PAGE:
rainy_windy: Hello Viet!

I’m really happy to see you prosper and bloom in your literary career. It’s very inspiring reading your Facebook posts, be it just a few brief lines.

I have some questions to ask you in the position of a young writer myself who has yet to live long enough to define “life” in my own terms nor figure out the style truest to my soul:

  1. How do you start a book? Is the inspiration rooted in a particular detail/character/etc. or you already pictured something bigger first?
  2. Do you feel that authors should expand their works with sequels and prequels? I know this question is a bit more personal but I would really like to hear your take. Personally I believe that the story is constructed on both ends, authors and readers, so in some cases leaving the story as it is might be a better choice.
  3. Have you ever got so tired of an idea in your head that you must write it down but then it turns to be so mundane that you scraps the paper immediately? But then you kinda learn something from that time and move on? How do you feel about spontaneous writing?
  4. Do you read a lot from your same generation writers, other people around your age? How do you feel about their writings? I heard somewhere that most authors have enough ego so they just avoid compare themselves to their peers and aspire to be on the same level with older masters on their own. What do you think?

Thank you so much for being in AMA. Have a great great day!

A: Thanks for your questions!

  1. It varies from book to book. With The Refugees, I just wrote stories (each inspired by many different things–a voice, an incident, a character) and the book was assembled from the stories. With The Sympathizer, I knew I wanted to write a spy novel, and spent a summer trying different openings until I found the exact right opening line. That line was the “voice” for the novel, which I felt was just as important as the plot in carrying the reader forward. With Nothing Ever Dies, I had a whole bunch of academic essays and then decided that I didn’t just want to collect them. So I threw them out, kept the ideas, and wrote the book from scratch as a narrative, again propelled by an opening line and voice (“All wars are fought twice, the first time on the battlefield, the second time in memory”).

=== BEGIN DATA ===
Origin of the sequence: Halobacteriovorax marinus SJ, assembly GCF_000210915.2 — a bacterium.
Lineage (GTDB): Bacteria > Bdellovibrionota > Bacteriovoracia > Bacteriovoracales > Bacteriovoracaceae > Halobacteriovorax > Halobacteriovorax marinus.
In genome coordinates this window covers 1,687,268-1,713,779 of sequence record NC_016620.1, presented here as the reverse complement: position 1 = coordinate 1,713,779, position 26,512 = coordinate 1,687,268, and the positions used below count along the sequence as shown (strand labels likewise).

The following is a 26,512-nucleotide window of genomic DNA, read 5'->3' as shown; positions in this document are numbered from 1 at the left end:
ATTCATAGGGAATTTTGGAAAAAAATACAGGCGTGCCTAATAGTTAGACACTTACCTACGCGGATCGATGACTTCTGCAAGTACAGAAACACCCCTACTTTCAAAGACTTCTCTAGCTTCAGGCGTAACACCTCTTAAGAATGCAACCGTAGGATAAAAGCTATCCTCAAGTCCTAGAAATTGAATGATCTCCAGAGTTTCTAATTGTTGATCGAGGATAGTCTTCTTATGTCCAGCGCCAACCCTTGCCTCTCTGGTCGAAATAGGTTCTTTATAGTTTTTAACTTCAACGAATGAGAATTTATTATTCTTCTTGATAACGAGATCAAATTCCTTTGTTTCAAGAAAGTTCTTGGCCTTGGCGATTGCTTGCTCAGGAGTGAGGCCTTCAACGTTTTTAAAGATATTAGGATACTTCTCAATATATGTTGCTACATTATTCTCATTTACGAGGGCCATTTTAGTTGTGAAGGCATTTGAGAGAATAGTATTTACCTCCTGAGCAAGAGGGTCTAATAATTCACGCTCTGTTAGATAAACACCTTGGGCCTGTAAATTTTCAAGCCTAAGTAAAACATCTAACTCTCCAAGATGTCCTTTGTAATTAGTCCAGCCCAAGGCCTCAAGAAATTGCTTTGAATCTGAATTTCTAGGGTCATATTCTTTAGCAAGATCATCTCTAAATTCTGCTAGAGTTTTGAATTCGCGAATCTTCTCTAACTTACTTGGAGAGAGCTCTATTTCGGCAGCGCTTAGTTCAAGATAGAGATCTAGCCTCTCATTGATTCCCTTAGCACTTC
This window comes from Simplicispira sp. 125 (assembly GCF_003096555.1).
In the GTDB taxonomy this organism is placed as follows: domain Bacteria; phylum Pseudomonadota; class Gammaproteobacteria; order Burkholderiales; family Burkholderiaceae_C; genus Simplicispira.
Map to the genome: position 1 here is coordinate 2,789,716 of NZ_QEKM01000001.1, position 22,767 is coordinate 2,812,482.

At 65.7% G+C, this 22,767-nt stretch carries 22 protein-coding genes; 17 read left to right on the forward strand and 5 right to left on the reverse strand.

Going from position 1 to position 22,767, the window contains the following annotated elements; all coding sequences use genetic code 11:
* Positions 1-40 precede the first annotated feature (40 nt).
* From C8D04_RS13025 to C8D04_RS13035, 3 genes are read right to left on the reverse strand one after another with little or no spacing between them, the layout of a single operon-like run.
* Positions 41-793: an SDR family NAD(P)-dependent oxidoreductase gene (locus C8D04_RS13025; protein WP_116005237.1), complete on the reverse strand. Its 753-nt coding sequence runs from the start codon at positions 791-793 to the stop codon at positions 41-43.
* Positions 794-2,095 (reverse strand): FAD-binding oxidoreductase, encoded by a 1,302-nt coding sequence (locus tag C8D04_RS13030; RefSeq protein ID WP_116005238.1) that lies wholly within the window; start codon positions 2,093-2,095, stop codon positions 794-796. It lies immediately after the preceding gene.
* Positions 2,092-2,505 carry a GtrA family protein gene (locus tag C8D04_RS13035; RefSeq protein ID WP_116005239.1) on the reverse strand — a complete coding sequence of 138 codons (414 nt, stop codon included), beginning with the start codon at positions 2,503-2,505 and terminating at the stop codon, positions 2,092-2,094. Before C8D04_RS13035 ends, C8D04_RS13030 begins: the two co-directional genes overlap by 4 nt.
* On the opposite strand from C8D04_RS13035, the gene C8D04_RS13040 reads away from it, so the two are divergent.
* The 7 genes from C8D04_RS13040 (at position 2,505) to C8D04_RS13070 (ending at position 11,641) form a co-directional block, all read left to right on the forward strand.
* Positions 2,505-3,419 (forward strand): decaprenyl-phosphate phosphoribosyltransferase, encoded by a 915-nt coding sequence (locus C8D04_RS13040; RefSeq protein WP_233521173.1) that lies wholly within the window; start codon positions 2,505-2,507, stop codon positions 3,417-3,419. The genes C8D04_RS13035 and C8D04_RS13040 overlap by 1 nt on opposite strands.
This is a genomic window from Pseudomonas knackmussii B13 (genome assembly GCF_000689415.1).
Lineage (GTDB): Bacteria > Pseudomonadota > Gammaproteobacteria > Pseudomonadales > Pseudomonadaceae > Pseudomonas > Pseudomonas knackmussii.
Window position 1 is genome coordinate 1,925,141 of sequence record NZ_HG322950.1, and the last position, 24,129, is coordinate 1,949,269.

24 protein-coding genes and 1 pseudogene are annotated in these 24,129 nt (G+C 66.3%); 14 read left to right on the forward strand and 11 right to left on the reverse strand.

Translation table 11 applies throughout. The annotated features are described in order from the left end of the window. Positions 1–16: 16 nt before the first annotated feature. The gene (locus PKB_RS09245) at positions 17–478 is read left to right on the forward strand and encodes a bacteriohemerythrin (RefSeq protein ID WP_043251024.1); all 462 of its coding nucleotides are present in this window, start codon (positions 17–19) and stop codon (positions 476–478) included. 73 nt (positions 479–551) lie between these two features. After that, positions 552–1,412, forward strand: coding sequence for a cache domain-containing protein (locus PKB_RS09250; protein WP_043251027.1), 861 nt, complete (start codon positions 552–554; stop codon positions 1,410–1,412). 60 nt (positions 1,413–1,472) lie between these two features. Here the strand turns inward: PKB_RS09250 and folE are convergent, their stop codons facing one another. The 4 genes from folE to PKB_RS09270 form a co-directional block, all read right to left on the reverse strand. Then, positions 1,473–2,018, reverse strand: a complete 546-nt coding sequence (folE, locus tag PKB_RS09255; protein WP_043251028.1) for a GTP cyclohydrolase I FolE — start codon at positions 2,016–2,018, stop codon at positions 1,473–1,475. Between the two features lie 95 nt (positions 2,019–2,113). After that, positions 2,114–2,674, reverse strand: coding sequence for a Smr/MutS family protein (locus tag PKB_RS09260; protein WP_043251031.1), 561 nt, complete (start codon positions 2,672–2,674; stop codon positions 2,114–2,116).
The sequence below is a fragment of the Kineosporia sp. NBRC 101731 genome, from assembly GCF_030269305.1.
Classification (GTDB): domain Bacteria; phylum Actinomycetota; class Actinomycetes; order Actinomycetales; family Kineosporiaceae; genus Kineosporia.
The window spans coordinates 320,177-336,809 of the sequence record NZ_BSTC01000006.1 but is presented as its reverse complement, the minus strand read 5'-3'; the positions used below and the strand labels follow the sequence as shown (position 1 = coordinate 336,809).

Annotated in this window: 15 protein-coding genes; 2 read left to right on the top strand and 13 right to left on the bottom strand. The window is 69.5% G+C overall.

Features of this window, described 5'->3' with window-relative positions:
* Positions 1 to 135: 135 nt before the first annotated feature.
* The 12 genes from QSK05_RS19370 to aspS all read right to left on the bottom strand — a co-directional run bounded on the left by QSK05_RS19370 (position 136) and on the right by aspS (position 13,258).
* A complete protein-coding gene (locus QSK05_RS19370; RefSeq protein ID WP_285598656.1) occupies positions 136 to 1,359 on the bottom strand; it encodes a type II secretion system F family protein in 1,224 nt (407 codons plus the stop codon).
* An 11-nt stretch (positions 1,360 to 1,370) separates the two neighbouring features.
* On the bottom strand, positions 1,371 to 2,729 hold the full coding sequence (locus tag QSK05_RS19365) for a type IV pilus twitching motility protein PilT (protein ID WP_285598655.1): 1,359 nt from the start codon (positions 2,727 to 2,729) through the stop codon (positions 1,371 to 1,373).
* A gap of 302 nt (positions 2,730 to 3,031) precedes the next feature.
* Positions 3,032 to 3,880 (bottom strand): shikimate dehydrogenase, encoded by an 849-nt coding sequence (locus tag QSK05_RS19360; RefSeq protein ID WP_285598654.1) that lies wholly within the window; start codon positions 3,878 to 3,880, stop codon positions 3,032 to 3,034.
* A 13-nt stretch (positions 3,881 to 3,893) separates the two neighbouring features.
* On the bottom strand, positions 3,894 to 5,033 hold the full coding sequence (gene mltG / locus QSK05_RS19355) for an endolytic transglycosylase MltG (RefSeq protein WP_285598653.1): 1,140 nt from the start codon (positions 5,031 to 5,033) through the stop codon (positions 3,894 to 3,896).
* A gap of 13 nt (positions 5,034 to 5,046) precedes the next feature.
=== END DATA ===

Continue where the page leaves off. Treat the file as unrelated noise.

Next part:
2. Sequels/prequels–if the story justifies it, there’s no problem. I didn’t set out to write The Sympathizer with a sequel in mind, but when I reached the end of the book, I felt that I had more to say about the narrator and that he would change over time. Some sequels are all about plot and not so much about character, like a spy who just gets into more missions, but that wasn’t the incentive for The Committed, the sequel. The primary incentive was to see how the character would change.
  3. I don’t do spontaneous writing. I’m not personally into writing exercises, but they might work for some people. I keep lots of ideas– write them in emails, jot them down in Evernote, save articles and so on. I keep all the old drafts of unpublished stories and revisit them sometimes to see if there’s anything there that can be of use.
  4. I read from everybody. I think it’s important to read the “classics” and “masters,” because you want to aim high and you want to see how your work fits in a tradition, which you may want to expand or challenge. But why not read the contemporaries? The only problem here is that the classics at least have been filtered so you know you’re getting something that is “good” according to some consensus, while reading contemporaries can be an exercise in reading a lot of mediocre work. But there’s no reason why you can’t drop books or make early decisions about a book. I stop reading a book if I’m not interested after the first page or even first few lines. But I also read for scholarship and research, which means I often have to read books I don’t enjoy that much all the way to the end. There’s learning there, too. It helps to see what you don’t like so you don’t do it yourself.

schlong_way_home: Thanks for taking the time to answer some of our questions!

What are your thoughts on non-Vietnamese (specifically white) people creating critical, scholarly works focusing on the American War in Vietnam and its aftereffects? There are clear issues with white scholars taking credit for the accounts of survivors – what, if anything, can be done to appropriately combat this?

A: Do you have specific works in mind? I’ve learned from some of them, although I do think that Vietnamese American scholars bring a different affect and approach. That’s clear in how so much of Vietnamese American scholarship is focused on refugee or return experiences, but also in the work of someone like Lien-Hang Nguyen, whose HANOI’S WAR is really, really good, and which I felt had a refugee perspective, given how she makes Le Duan–a migrant from south to north–the central figure of her book. Hue-Tam Ho Tai, too, is crucial here. The Vietnamese American scholarship seems like an effort to counter the general appropriation of which you speak, or at least the foregrounding of non-Vietnamese voices in the scholarship.

Twisty_McTwist: Chào Chú Việt! I’m a big fan of your works and all that you’ve done to give our community a voice!

As a younger progressive second-generation Vietnamese American, I often have trouble reconciling my political views with the views and experiences of my family members, and vice versa. My older family members associate anything having to do with socialism with the communist government from which they fled, and my support for Bernie Sanders, an avowed Democratic Socialist, worries them immensely.